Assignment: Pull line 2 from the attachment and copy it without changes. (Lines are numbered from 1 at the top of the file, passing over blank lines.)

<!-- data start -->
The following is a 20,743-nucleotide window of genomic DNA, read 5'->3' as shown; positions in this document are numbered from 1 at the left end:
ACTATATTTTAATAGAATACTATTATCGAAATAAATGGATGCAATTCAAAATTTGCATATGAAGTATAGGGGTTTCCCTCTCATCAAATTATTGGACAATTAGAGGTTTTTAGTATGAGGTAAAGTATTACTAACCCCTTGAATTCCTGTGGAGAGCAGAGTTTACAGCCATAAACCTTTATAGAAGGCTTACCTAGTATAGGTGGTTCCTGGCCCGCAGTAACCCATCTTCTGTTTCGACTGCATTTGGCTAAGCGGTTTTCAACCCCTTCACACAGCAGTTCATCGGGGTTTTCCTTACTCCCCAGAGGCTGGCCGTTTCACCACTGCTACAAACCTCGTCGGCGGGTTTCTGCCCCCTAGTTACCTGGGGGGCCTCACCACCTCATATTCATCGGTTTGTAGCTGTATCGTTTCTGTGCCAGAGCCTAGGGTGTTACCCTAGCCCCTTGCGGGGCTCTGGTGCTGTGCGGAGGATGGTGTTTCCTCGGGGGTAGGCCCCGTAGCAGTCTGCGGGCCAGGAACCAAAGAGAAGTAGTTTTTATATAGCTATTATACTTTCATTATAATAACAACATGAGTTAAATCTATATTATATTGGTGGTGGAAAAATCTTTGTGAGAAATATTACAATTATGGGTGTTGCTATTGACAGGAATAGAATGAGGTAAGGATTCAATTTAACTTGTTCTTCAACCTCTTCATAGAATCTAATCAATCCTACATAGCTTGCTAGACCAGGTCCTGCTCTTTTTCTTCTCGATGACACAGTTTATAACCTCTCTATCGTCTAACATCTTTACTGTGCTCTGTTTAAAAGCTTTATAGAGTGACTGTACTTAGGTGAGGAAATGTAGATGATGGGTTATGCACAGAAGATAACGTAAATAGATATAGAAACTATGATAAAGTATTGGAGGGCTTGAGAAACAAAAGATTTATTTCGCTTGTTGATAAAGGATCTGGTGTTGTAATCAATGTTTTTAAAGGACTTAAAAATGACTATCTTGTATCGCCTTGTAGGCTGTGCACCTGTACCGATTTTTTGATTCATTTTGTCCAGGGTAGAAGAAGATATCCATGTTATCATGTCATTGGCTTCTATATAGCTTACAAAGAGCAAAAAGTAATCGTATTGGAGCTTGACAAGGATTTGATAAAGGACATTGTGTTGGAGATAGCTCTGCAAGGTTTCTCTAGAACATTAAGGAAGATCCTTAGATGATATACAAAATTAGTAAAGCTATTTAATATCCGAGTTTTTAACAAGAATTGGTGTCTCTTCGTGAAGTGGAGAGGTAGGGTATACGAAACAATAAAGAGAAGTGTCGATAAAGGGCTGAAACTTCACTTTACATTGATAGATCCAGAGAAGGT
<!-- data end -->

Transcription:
ACTATATTTTAATAGAATACTATTATCGAAATAAATGGATGCAATTCAAAATTTGCATATGAAGTATAGGGGTTTCCCTCTCATCAAATTATTGGACAATTAGAGGTTTTTAGTATGAGGTAAAGTATTACTAACCCCTTGAATTCCTGTGGAGAGCAGAGTTTACAGCCATAAACCTTTATAGAAGGCTTACCTAGTATAGGTGGTTCCTGGCCCGCAGTAACCCATCTTCTGTTTCGACTGCATTTGGCTAAGCGGTTTTCAACCCCTTCACACAGCAGTTCATCGGGGTTTTCCTTACTCCCCAGAGGCTGGCCGTTTCACCACTGCTACAAACCTCGTCGGCGGGTTTCTGCCCCCTAGTTACCTGGGGGGCCTCACCACCTCATATTCATCGGTTTGTAGCTGTATCGTTTCTGTGCCAGAGCCTAGGGTGTTACCCTAGCCCCTTGCGGGGCTCTGGTGCTGTGCGGAGGATGGTGTTTCCTCGGGGGTAGGCCCCGTAGCAGTCTGCGGGCCAGGAACCAAAGAGAAGTAGTTTTTATATAGCTATTATACTTTCATTATAATAACAACATGAGTTAAATCTATATTATATTGGTGGTGGAAAAATCTTTGTGAGAAATATTACAATTATGGGTGTTGCTATTGACAGGAATAGAATGAGGTAAGGATTCAATTTAACTTGTTCTTCAACCTCTTCATAGAATCTAATCAATCCTACATAGCTTGCTAGACCAGGTCCTGCTCTTTTTCTTCTCGATGACACAGTTTATAACCTCTCTATCGTCTAACATCTTTACTGTGCTCTGTTTAAAAGCTTTATAGAGTGACTGTACTTAGGTGAGGAAATGTAGATGATGGGTTATGCACAGAAGATAACGTAAATAGATATAGAAACTATGATAAAGTATTGGAGGGCTTGAGAAACAAAAGATTTATTTCGCTTGTTGATAAAGGATCTGGTGTTGTAATCAATGTTTTTAAAGGACTTAAAAATGACTATCTTGTATCGCCTTGTAGGCTGTGCACCTGTACCGATTTTTTGATTCATTTTGTCCAGGGTAGAAGAAGATATCCATGTTATCATGTCATTGGCTTCTATATAGCTTACAAAGAGCAAAAAGTAATCGTATTGGAGCTTGACAAGGATTTGATAAAGGACATTGTGTTGGAGATAGCTCTGCAAGGTTTCTCTAGAACATTAAGGAAGATCCTTAGATGATATACAAAATTAGTAAAGCTATTTAATATCCGAGTTTTTAACAAGAATTGGTGTCTCTTCGTGAAGTGGAGAGGTAGGGTATACGAAACAATAAAGAGAAGTGTCGATAAAGGGCTGAAACTTCACTTTACATTGATAGATCCAGAGAAGGT